SLUG: Is there new material in the works?
Jones: I’m halfway through a new album. I’ve been writing quite a few songs for films recently, so three of those will be on the new album. There’s a film called Animal Crackers, an animated fantasy film coming out in April in the U.S., and I wrote a song specifically for a point in the film, so I’m very excited about that. It turned out really well, in my opinion. That’s a track that will be on my new album later in the year. I’m playing it live as well; I always like to play something new for people so that they know that new stuff is coming.

I’ve two songs from Eddie the Eagle. I ask the audience which they’d rather hear, the Animal Crackers track or the Eddie the Eagle song that they haven’t heard. [The second Eddie the Eagle track] is actually in the film, but you really can’t hear it.

SLUG: What can audiences expect from the shows at the Egyptian Theatre?
Jones: There’s a lot of audience involvement. Because I’m doing five shows, I’m sure that there will be people who come to more than one night, so it won’t be the same show each night. I’ll change it up.

SLUG: Do you enjoy these more intimate performances?
Jones: When you play the small, intimate venues, there’s no way to hide. You can’t hide behind the lighting production or having other members onstage with you. You’ve really got to deliver, and I find that as an artist, that is where you develop the most. You develop your piano playing, your singing, your storytelling and your confidence level. I’ve always tried to build an element of those show into my career because I move forward every time I do it.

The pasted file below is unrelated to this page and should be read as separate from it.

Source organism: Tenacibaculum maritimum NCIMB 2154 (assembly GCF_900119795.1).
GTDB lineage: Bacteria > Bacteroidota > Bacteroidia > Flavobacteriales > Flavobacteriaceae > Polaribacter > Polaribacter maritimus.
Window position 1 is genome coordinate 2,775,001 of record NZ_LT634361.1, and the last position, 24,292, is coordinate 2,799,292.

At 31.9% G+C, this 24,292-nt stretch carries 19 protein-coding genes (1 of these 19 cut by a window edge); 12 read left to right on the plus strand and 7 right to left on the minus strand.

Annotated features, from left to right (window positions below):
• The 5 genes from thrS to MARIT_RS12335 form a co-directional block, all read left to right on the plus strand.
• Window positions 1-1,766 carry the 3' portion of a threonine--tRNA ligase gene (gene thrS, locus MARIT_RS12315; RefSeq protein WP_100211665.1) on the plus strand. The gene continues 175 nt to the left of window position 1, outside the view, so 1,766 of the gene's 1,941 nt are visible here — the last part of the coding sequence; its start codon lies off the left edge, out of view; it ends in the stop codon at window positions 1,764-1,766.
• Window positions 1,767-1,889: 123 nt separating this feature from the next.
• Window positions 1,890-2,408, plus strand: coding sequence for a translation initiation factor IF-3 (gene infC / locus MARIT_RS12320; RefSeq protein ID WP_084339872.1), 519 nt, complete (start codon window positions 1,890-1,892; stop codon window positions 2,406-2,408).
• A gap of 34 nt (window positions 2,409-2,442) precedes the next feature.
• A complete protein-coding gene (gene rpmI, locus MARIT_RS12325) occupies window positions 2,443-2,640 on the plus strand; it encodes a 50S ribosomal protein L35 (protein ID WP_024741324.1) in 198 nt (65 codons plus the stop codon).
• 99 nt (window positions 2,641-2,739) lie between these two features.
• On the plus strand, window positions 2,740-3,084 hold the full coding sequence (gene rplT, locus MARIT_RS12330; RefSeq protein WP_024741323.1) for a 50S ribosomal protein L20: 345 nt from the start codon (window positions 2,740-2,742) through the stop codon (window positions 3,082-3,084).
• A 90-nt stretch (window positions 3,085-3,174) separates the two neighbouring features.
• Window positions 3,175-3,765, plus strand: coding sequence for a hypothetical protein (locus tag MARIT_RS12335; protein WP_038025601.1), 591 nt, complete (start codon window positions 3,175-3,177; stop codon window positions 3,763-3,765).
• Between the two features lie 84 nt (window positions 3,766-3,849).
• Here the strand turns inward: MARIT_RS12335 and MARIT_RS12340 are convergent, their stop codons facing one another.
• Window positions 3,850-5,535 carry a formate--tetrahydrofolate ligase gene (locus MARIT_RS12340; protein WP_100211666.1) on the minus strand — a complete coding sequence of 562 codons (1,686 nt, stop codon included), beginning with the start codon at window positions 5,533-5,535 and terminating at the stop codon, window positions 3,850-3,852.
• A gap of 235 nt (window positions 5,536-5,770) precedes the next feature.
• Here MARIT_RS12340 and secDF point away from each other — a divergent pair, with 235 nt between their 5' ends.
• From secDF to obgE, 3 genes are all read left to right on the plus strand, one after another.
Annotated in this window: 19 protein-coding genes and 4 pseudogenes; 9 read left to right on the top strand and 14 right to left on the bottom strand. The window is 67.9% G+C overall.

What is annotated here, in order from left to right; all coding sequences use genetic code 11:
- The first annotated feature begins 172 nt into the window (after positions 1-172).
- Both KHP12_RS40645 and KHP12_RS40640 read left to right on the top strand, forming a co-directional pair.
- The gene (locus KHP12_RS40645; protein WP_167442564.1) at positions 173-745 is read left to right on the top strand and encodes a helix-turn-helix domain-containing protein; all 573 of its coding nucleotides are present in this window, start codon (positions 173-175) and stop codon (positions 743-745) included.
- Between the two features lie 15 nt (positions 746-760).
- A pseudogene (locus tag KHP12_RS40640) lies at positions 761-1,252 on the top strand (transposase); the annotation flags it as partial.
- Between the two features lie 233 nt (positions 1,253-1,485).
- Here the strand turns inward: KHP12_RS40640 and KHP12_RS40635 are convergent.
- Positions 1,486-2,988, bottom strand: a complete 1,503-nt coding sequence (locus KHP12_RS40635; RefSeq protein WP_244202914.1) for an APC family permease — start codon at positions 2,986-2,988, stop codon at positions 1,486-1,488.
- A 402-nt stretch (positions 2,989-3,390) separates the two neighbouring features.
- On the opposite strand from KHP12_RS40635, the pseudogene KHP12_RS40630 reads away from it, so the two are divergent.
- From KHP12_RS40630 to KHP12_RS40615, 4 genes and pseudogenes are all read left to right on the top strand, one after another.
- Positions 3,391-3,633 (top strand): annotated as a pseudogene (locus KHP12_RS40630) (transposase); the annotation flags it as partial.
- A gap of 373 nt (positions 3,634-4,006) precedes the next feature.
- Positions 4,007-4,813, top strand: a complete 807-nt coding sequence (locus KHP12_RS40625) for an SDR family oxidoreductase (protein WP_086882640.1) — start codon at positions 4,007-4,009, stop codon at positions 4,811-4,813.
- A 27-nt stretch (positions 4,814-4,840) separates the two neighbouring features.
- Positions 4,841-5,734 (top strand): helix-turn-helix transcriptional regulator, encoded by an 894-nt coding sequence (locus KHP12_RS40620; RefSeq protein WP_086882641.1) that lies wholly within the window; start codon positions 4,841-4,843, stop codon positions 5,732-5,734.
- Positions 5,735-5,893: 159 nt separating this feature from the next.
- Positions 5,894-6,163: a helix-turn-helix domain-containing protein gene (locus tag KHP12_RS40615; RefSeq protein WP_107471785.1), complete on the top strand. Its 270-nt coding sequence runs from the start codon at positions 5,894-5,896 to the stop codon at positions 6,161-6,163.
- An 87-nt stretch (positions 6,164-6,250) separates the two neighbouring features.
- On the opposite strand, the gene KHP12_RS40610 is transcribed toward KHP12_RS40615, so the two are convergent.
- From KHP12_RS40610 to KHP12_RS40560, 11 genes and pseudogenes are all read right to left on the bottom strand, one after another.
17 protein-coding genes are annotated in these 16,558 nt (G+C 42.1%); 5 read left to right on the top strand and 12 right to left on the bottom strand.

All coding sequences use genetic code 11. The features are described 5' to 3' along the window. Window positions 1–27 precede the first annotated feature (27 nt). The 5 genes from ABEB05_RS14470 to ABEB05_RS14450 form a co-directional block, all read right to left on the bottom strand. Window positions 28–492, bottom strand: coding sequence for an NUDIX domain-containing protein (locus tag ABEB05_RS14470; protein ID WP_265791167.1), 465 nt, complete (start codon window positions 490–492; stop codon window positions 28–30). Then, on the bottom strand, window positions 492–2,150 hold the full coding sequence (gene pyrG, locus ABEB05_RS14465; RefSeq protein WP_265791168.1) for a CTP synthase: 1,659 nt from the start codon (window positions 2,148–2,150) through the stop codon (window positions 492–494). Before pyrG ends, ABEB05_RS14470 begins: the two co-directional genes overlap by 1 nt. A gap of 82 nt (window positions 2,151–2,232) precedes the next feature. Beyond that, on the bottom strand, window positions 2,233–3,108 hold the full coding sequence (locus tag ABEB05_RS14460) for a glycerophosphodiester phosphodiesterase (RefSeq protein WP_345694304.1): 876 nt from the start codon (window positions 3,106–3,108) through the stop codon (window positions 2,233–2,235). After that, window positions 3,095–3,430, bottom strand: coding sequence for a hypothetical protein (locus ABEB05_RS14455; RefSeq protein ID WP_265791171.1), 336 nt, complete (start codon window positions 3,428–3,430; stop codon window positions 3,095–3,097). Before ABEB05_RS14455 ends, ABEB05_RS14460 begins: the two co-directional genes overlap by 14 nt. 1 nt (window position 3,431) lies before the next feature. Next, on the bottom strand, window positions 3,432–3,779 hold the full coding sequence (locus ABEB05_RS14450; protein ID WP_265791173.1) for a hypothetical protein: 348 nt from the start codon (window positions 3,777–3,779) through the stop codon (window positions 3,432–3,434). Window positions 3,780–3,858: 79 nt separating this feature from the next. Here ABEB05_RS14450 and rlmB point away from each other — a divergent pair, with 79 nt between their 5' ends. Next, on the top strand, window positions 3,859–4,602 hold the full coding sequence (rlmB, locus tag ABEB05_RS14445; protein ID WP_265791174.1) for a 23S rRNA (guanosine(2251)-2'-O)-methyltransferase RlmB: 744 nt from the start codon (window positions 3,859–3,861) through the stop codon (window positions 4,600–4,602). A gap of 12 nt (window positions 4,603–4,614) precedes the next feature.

SLUG: Over the past few years, you’ve done a lot of touring. Does it ever start to wear on you? If it does, it doesn’t show.
Jones: I got to 60 years of age, and it was a bit of a turning point. I realized that this was the last section of my life and I felt like I actually knew how to do this now. I thought, “If you’re at the top of your game, you really should be out there doing it while you can.” Because there will be a point where the voice isn’t in as good of shape, and I never could perform if it wasn’t, so while there is a window where everything is firing on all cylinders, just get out and do it while you can. I think I would regret it if I didn’t. That’s coincided with the fans really responding to the music and coming out to the shows. It’s a great partnership, isn’t it? Artists and fans, it’s a symbiotic relationship.  It needs to be nurtured and fed. If you don’t go out and connect with people, then it is going to fizzle out.